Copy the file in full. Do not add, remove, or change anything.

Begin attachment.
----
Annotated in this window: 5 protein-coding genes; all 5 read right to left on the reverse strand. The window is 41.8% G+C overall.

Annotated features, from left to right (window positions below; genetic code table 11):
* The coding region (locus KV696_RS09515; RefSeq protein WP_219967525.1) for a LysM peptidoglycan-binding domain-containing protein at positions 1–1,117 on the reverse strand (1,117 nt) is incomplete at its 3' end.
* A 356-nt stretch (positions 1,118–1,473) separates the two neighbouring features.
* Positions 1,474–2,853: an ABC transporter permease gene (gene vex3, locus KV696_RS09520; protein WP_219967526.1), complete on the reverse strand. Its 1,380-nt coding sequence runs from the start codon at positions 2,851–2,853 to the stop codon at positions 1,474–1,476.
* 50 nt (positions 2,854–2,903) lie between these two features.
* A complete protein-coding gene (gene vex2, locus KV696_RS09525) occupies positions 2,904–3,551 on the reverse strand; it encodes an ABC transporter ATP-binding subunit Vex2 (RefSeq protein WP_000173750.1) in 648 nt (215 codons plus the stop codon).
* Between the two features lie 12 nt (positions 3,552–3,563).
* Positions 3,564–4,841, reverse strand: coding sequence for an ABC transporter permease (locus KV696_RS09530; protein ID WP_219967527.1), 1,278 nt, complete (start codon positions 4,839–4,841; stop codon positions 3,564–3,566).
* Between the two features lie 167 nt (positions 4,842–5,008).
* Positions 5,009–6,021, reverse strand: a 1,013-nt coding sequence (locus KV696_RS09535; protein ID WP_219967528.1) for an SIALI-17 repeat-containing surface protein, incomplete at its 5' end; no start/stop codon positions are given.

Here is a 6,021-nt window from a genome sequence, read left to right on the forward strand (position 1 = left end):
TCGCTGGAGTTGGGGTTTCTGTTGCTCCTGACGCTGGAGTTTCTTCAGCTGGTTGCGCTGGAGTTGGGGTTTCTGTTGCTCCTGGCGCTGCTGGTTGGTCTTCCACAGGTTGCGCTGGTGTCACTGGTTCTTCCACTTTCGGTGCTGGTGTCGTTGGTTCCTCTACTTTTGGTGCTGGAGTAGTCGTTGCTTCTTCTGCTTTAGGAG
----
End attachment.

Annotated in this window: 5 protein-coding genes; all 5 read right to left on the reverse strand. The window is 41.8% G+C overall.

Annotated features, from left to right (window positions below; genetic code table 11):
* The coding region (locus KV696_RS09515; RefSeq protein WP_219967525.1) for a LysM peptidoglycan-binding domain-containing protein at positions 1–1,117 on the reverse strand (1,117 nt) is incomplete at its 3' end.
* A 356-nt stretch (positions 1,118–1,473) separates the two neighbouring features.
* Positions 1,474–2,853: an ABC transporter permease gene (gene vex3, locus KV696_RS09520; protein WP_219967526.1), complete on the reverse strand. Its 1,380-nt coding sequence runs from the start codon at positions 2,851–2,853 to the stop codon at positions 1,474–1,476.
* 50 nt (positions 2,854–2,903) lie between these two features.
* A complete protein-coding gene (gene vex2, locus KV696_RS09525) occupies positions 2,904–3,551 on the reverse strand; it encodes an ABC transporter ATP-binding subunit Vex2 (RefSeq protein WP_000173750.1) in 648 nt (215 codons plus the stop codon).
* Between the two features lie 12 nt (positions 3,552–3,563).
* Positions 3,564–4,841, reverse strand: coding sequence for an ABC transporter permease (locus KV696_RS09530; protein ID WP_219967527.1), 1,278 nt, complete (start codon positions 4,839–4,841; stop codon positions 3,564–3,566).
* Between the two features lie 167 nt (positions 4,842–5,008).
* Positions 5,009–6,021, reverse strand: a 1,013-nt coding sequence (locus KV696_RS09535; protein ID WP_219967528.1) for an SIALI-17 repeat-containing surface protein, incomplete at its 5' end; no start/stop codon positions are given.

Here is a 6,021-nt window from a genome sequence, read left to right on the forward strand (position 1 = left end):
TCGCTGGAGTTGGGGTTTCTGTTGCTCCTGACGCTGGAGTTTCTTCAGCTGGTTGCGCTGGAGTTGGGGTTTCTGTTGCTCCTGGCGCTGCTGGTTGGTCTTCCACAGGTTGCGCTGGTGTCACTGGTTCTTCCACTTTCGGTGCTGGTGTCGTTGGTTCCTCTACTTTTGGTGCTGGAGTAGTCGTTGCTTCTTCTGCTTTAGGAG